NHS investigation finds women were blamed for death of their babies in maternity ward scandal

NHS Shrewsbury and Telford
(Image credit: Getty Images)

An independent investigation into Shrewsbury and Telford Hospital NHS Trust found that mums were blamed for deaths of their own babies as part of the huge maternity ward scandal. 

The new report, which was released today, also reveals how 13 mothers died between 2000 and 2019 while in the care of the hospital trust and others were left screaming, without treatment during labour (opens in new tab).

While it hasn't been revealed exactly how many babies died or suffered injury during the period, maternity death (opens in new tab) rates at Shrewsbury and Telford were 10% higher than in hospital trusts that were compared between 2013 and 2016.

The inquiry into deaths and allegations of poor care at the hospital trust was sparked in 2017 and is now looking deeper into the cases of 1,862 families impacted by the scandal, with the majority of incidents seeming to have happened between 2000 and 2019.

The 48-page report found also found that the hospital's midwives (opens in new tab) failed to recognise when pregnancies were not progressing normally, practiced an inappropriate use of drugs, including oxytocin, to speed up labour and also showed lack of care and empathy towards mothers and pregnant (opens in new tab) women.

One woman had repeated attempts at delivery via forceps but the baby suffered multiple skull fractures and died.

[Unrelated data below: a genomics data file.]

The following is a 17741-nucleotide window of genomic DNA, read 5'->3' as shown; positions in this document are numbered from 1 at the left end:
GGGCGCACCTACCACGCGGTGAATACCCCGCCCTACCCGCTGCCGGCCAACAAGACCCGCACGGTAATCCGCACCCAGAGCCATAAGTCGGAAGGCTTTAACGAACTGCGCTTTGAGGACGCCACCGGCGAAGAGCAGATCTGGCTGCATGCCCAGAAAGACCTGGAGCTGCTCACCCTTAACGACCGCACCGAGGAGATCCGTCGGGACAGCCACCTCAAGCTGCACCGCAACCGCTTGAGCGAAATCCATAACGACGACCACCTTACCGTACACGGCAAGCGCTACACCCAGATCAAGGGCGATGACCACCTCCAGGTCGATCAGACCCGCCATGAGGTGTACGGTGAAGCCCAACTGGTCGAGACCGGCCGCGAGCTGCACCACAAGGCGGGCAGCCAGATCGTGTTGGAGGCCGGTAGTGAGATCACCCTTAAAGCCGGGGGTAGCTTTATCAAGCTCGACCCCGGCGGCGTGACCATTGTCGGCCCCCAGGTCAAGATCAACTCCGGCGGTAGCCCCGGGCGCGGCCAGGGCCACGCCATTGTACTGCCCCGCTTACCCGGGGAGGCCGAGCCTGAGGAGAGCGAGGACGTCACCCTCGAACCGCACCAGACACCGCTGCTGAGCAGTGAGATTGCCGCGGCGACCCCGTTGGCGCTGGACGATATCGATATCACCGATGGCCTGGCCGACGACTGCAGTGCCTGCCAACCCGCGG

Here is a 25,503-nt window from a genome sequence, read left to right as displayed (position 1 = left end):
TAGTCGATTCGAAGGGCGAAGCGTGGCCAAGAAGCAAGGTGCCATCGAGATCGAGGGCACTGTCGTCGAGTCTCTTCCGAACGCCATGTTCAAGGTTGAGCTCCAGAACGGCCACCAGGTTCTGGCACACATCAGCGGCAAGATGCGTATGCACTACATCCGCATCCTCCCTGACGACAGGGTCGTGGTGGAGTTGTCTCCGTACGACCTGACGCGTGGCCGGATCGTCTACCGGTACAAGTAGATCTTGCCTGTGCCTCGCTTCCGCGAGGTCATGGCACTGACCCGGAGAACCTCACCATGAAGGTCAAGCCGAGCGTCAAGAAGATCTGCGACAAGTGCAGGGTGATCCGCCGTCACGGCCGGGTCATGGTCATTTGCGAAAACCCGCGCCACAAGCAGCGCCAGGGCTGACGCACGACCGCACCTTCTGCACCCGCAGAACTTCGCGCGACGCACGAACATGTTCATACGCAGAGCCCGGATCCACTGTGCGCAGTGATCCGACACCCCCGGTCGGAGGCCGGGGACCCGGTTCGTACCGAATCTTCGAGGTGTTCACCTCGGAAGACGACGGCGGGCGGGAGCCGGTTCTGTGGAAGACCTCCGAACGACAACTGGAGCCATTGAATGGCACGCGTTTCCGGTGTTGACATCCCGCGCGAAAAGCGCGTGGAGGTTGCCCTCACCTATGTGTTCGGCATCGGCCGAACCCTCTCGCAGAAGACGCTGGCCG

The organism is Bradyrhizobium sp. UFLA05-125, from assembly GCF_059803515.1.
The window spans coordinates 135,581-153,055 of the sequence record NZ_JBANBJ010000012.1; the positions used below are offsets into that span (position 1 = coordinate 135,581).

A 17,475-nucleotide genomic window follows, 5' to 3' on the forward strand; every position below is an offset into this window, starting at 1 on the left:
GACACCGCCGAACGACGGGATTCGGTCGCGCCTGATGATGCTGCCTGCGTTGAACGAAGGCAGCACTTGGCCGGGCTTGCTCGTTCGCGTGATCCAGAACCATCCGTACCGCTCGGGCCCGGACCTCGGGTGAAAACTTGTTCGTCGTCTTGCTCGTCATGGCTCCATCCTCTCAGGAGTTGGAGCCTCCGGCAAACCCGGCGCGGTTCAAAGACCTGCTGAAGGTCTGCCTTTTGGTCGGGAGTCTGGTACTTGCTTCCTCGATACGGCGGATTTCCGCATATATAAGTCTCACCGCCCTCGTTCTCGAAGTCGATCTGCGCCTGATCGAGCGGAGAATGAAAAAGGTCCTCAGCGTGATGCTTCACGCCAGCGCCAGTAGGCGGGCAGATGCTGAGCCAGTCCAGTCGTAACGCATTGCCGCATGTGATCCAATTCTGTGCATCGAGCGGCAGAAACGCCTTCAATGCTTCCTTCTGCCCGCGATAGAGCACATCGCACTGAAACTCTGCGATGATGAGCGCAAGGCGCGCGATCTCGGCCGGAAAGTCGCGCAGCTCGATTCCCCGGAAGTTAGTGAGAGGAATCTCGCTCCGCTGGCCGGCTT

In addition, the report has identified seven "immediate and essential actions" needed to improve maternity care in England.

pregnant woman holding baby bump

Credit: Getty

In a statement following the release of the review, former senior midwife Donna Ockenden, who is chair of the independent maternity review, said mothers at the NHS trust had been "denied the opportunity to voice their concerns about the care they have received" which caused "untold pain and distress, including, sadly, deaths of mothers and babies".

"Many families have suffered long-term mental health problems," Ockenden added.

"They say their suffering has been made worse by the handling of their cases by the trust."

Meanwhile, patient safety and maternity minister Nadine Dorries said, "My heartfelt sympathies are with every family who has been affected by the shocking failings in Shrewsbury and Telford Hospital NHS Trust's maternity services.

"I expect the trust to act upon the recommendations immediately, and for the wider maternity service right across the country to consider important actions they can take to improve safety for mothers, babies and families.

"This Government is utterly committed to patient safety, eradicating avoidable harms and making the NHS the safest place in the world to give birth."

Caitlin Elliott
Caitlin Elliott

Caitlin is a Junior News Editor for Goodto.com, covering all things royal, celeb, lifestyle, food, and family. Having set her sights on becoming a magazine journalist when she was a child, Caitlin took on work experience stints at local papers and titles such as Cosmopolitan, Now, Reveal and Take a Break while studying for her Multimedia Journalism degree and has interviews with celebs, reality stars and the Archbishop of Canterbury under her belt (of course, she couldn't resist asking him about Meghan Markle and Prince Harry).